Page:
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Fragile Things

Fragile Things

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All of the signature excellence with which Gaiman has rightly built his widespread fan-base is present to prove that he is equally wonderful with his short game as he is in novel form and to tell stories which will send shivers down the spines of readers of all ages. A re-read of A Study in Emerald proved highly enlightening as I was able to observe and analyse the technique used by Gaiman in creating the story. Strange Little Girls" (2 stars)- Just seemed to be listing different attributes certain women take on.

A series of very short stories was inspired by an album of one of my favorite female indie artists, Tori Amos, who is good friends with Gaiman. This is my second read-through of this book, and it was just as great, and oddly, just as surprising this time around as the last. They all have layers that just work so beautifully together, and you can see them in the way that makes sense to you.It was a kind of 'meh' story, and felt like it was trying hard to be portentous and scary, but wasn't. There are a few others that bring about a smile, although the stories are the real meat of the collection. Occasionally he does lovely things with words and had fabulous ideas, and I hear he's a very nice guy.

In stories such as Feeders and Eaters, we never learn the grisly details of exactly why the man has fallen in on himself, but there is enough horrific background to allow for creativity to connect the last few dots. So in terms of entertainment value (and the ability to keep things fresh and interesting across pieces) this scores very highly. I remember life, and meeting people as people and not just as things to feed on or control, and I remember what it was to feel something, anything, happy or sad or anything. The contents, with a little green ink to the text block fore-edge from Gaiman's signature, are clean throughout. Most of the stories in this book are reprints from other sources: magazines, anthologies, and even CD sleeves.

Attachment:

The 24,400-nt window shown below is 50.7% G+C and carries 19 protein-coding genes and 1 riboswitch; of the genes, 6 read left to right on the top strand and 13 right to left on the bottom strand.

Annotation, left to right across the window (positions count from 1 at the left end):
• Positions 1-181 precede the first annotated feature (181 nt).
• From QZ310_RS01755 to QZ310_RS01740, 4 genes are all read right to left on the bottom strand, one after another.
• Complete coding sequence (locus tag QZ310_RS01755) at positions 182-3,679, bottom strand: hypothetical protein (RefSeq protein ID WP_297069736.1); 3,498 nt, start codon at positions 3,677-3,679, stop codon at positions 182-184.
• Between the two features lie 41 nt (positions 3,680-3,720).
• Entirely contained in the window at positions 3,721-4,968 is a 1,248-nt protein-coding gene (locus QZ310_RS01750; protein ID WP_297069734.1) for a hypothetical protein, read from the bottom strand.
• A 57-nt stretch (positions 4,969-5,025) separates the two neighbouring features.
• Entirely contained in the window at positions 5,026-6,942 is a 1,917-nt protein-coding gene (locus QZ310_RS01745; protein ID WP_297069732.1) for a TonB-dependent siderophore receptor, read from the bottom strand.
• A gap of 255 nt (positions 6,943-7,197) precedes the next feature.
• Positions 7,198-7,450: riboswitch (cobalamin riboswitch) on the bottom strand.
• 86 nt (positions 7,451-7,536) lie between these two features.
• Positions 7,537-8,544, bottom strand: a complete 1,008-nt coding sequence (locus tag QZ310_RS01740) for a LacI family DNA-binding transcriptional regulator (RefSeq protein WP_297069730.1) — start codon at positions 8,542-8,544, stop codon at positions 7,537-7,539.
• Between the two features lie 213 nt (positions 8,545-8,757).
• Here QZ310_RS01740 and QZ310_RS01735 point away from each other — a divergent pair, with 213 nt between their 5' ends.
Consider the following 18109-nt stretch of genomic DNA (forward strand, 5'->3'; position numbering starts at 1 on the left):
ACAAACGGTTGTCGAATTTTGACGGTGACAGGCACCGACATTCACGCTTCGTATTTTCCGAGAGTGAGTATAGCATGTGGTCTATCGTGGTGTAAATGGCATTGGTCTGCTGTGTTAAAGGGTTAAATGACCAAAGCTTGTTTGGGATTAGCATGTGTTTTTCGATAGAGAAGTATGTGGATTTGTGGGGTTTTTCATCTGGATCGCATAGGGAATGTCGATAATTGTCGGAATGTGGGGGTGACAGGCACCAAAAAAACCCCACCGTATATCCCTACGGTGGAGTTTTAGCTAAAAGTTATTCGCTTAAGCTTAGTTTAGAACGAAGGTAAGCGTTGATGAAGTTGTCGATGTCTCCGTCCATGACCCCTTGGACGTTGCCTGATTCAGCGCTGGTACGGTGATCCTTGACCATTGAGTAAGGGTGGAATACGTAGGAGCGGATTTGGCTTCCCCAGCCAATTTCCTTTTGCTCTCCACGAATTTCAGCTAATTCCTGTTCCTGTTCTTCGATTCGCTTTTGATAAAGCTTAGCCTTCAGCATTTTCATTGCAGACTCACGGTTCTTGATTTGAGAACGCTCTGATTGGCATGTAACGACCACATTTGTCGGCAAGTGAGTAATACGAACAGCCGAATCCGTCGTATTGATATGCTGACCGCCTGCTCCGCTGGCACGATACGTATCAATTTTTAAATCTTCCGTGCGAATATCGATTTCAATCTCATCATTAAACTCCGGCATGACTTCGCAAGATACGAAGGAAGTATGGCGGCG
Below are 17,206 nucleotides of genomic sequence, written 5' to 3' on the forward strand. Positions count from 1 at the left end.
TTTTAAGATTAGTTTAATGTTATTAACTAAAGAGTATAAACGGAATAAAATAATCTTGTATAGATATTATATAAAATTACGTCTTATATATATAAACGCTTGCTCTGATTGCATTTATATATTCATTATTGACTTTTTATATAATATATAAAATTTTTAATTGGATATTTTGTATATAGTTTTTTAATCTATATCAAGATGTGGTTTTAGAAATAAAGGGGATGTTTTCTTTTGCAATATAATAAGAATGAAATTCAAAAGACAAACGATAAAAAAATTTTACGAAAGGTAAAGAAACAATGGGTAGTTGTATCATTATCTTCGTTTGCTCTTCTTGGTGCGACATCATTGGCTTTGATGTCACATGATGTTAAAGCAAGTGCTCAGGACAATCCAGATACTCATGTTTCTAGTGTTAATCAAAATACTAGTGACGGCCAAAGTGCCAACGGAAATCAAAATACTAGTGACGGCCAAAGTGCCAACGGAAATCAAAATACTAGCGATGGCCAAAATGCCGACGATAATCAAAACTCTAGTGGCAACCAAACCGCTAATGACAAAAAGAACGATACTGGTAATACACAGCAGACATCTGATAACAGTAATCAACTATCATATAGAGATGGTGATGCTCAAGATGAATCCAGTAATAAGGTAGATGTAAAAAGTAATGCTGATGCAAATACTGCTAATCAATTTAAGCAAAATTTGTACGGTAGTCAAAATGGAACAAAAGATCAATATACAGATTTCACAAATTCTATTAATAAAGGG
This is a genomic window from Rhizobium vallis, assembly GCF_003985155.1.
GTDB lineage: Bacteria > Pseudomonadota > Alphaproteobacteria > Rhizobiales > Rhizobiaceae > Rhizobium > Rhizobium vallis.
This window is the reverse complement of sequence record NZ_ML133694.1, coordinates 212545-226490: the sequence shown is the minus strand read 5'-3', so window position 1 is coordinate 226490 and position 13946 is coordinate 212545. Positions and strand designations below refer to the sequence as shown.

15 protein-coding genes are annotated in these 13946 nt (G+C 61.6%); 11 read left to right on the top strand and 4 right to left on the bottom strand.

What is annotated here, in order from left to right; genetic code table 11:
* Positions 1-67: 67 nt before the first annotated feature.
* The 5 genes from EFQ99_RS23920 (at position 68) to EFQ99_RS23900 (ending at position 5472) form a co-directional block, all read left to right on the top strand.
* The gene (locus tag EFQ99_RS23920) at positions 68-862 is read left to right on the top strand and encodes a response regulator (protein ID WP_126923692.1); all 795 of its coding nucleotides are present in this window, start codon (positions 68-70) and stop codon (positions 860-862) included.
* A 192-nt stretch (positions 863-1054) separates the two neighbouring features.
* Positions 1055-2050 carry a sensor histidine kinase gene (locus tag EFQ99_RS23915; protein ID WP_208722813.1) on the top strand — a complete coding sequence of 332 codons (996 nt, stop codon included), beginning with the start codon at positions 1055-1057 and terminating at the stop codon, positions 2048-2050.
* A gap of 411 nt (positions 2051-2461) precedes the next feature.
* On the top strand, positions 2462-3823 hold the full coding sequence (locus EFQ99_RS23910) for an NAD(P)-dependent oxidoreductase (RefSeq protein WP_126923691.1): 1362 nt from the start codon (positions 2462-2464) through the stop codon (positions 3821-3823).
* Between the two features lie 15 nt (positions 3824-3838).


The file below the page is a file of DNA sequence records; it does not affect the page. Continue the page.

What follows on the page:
Certainly not like I was grabbed by American Gods, Neverwhere, or the Preludes and Nocturnes (Sandman) series.

Most of the time the stories, being short, don't really capture the full suspension of belief that's required to become fully absorbed and lost.Forbidden Brides of the Faceless Slaves in the Secret House of the Night of Dread Desire" – gothic story published in the anthology Gothic! The Problem of Susan– this story was written in response to the character Susan in Narnia and also how children's fiction came to be. Unfortunately, this assortment contained more of the Warthog's Spyhillated Rectum or Seal Poop flavours than the Strawberry Champagne or Saffron and Sabayon Ice Cream types. I like his ability to effortlessly maneuver his readers right into the position we need to be in for maximum effect, and when we get there, he flips everything, so we're left wondering just what happened and how we got where we are when obviously we were just on our way to somewhere else. Yet if you do a true analysis I think you'll notice that the grown up Lucy does go to Narnia in the end.

Por lo que entendí, este relato son fundamentalmente pequeñitas historias acerca de vampiros y otras criaturas. A Study in Emerald' is perhaps one of the most enjoyable stories, a riff on Sherlock Holmes solving a crime for the alien royalty, told in traditional Doyle style. This helps highlight Gaiman’s pervasive idea of the power stories hold while also allowing him to bring the reader into the story at a safe distance before shocking them. He lures the reader with lush, simple sentences, which are easy on the eyes, but commanding none-the-less. There were award-winning stories here, too, such as A Study In Emerald which won the Hugo Award for Best Short Story and Sunbird, which received for its author the Locus Award.For me, by far the most enjoyable was 'Monarch of the Glen,' in which the American Gods's character, Shadow, is visiting Scotland. But I finally whittled it down to five: Harlequin Valentine, a short story based on the Harlequinade pantomime; The Flints of Memory Lane, which gave me the creeps; Other People, because it gave me more of the creeps and some goosebumps, too; Feeders and Eaters, for the sheer weirdness and horror of it, and; The Problem of Susan, which retells, if you will, the story of Susan Pevensie of The Chronicles of Narnia after the series had concluded. Forbidden Brides of the Faceless Slaves in the Secret House of the Night of Dread Desire – Gaiman makes fun of the kind of reader I was at 14.



  • Fruugo ID: 258392218-563234582
  • EAN: 764486781913
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